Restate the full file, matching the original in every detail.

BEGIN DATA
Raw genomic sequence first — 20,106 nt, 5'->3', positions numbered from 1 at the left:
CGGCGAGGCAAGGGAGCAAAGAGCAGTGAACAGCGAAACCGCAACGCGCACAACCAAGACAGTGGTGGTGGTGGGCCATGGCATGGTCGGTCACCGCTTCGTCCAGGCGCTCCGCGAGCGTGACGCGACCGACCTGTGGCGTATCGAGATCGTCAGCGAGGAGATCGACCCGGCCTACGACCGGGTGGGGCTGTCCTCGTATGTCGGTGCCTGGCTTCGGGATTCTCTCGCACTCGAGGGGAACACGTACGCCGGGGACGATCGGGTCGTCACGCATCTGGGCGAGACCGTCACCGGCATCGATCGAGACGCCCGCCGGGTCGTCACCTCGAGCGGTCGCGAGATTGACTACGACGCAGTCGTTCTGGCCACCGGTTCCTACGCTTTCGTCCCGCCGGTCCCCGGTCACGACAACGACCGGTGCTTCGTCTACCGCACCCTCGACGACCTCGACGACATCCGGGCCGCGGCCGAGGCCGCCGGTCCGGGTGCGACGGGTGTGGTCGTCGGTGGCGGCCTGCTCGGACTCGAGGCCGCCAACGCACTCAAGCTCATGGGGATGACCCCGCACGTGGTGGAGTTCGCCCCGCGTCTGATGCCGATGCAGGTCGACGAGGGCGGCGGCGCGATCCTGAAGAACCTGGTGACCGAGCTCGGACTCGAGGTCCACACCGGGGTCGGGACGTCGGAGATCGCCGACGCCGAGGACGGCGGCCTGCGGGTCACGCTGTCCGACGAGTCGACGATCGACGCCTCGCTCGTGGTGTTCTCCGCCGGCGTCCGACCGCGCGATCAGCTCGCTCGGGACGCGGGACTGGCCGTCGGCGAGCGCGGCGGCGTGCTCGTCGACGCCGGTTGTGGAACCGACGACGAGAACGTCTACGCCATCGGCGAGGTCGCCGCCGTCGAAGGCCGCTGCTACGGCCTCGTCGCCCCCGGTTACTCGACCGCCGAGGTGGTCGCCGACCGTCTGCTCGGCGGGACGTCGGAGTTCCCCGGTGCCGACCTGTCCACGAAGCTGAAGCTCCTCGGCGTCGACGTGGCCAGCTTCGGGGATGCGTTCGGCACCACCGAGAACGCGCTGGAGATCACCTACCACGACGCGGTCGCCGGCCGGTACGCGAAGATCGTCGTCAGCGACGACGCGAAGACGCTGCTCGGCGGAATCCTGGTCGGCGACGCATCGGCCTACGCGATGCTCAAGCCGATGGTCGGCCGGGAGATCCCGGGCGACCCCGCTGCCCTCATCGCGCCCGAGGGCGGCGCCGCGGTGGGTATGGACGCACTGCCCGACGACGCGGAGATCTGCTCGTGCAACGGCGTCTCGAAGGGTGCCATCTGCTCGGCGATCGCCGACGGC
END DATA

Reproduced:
Raw genomic sequence first — 20,106 nt, 5'->3', positions numbered from 1 at the left:
CGGCGAGGCAAGGGAGCAAAGAGCAGTGAACAGCGAAACCGCAACGCGCACAACCAAGACAGTGGTGGTGGTGGGCCATGGCATGGTCGGTCACCGCTTCGTCCAGGCGCTCCGCGAGCGTGACGCGACCGACCTGTGGCGTATCGAGATCGTCAGCGAGGAGATCGACCCGGCCTACGACCGGGTGGGGCTGTCCTCGTATGTCGGTGCCTGGCTTCGGGATTCTCTCGCACTCGAGGGGAACACGTACGCCGGGGACGATCGGGTCGTCACGCATCTGGGCGAGACCGTCACCGGCATCGATCGAGACGCCCGCCGGGTCGTCACCTCGAGCGGTCGCGAGATTGACTACGACGCAGTCGTTCTGGCCACCGGTTCCTACGCTTTCGTCCCGCCGGTCCCCGGTCACGACAACGACCGGTGCTTCGTCTACCGCACCCTCGACGACCTCGACGACATCCGGGCCGCGGCCGAGGCCGCCGGTCCGGGTGCGACGGGTGTGGTCGTCGGTGGCGGCCTGCTCGGACTCGAGGCCGCCAACGCACTCAAGCTCATGGGGATGACCCCGCACGTGGTGGAGTTCGCCCCGCGTCTGATGCCGATGCAGGTCGACGAGGGCGGCGGCGCGATCCTGAAGAACCTGGTGACCGAGCTCGGACTCGAGGTCCACACCGGGGTCGGGACGTCGGAGATCGCCGACGCCGAGGACGGCGGCCTGCGGGTCACGCTGTCCGACGAGTCGACGATCGACGCCTCGCTCGTGGTGTTCTCCGCCGGCGTCCGACCGCGCGATCAGCTCGCTCGGGACGCGGGACTGGCCGTCGGCGAGCGCGGCGGCGTGCTCGTCGACGCCGGTTGTGGAACCGACGACGAGAACGTCTACGCCATCGGCGAGGTCGCCGCCGTCGAAGGCCGCTGCTACGGCCTCGTCGCCCCCGGTTACTCGACCGCCGAGGTGGTCGCCGACCGTCTGCTCGGCGGGACGTCGGAGTTCCCCGGTGCCGACCTGTCCACGAAGCTGAAGCTCCTCGGCGTCGACGTGGCCAGCTTCGGGGATGCGTTCGGCACCACCGAGAACGCGCTGGAGATCACCTACCACGACGCGGTCGCCGGCCGGTACGCGAAGATCGTCGTCAGCGACGACGCGAAGACGCTGCTCGGCGGAATCCTGGTCGGCGACGCATCGGCCTACGCGATGCTCAAGCCGATGGTCGGCCGGGAGATCCCGGGCGACCCCGCTGCCCTCATCGCGCCCGAGGGCGGCGCCGCGGTGGGTATGGACGCACTGCCCGACGACGCGGAGATCTGCTCGTGCAACGGCGTCTCGAAGGGTGCCATCTGCTCGGCGATCGCCGACGGC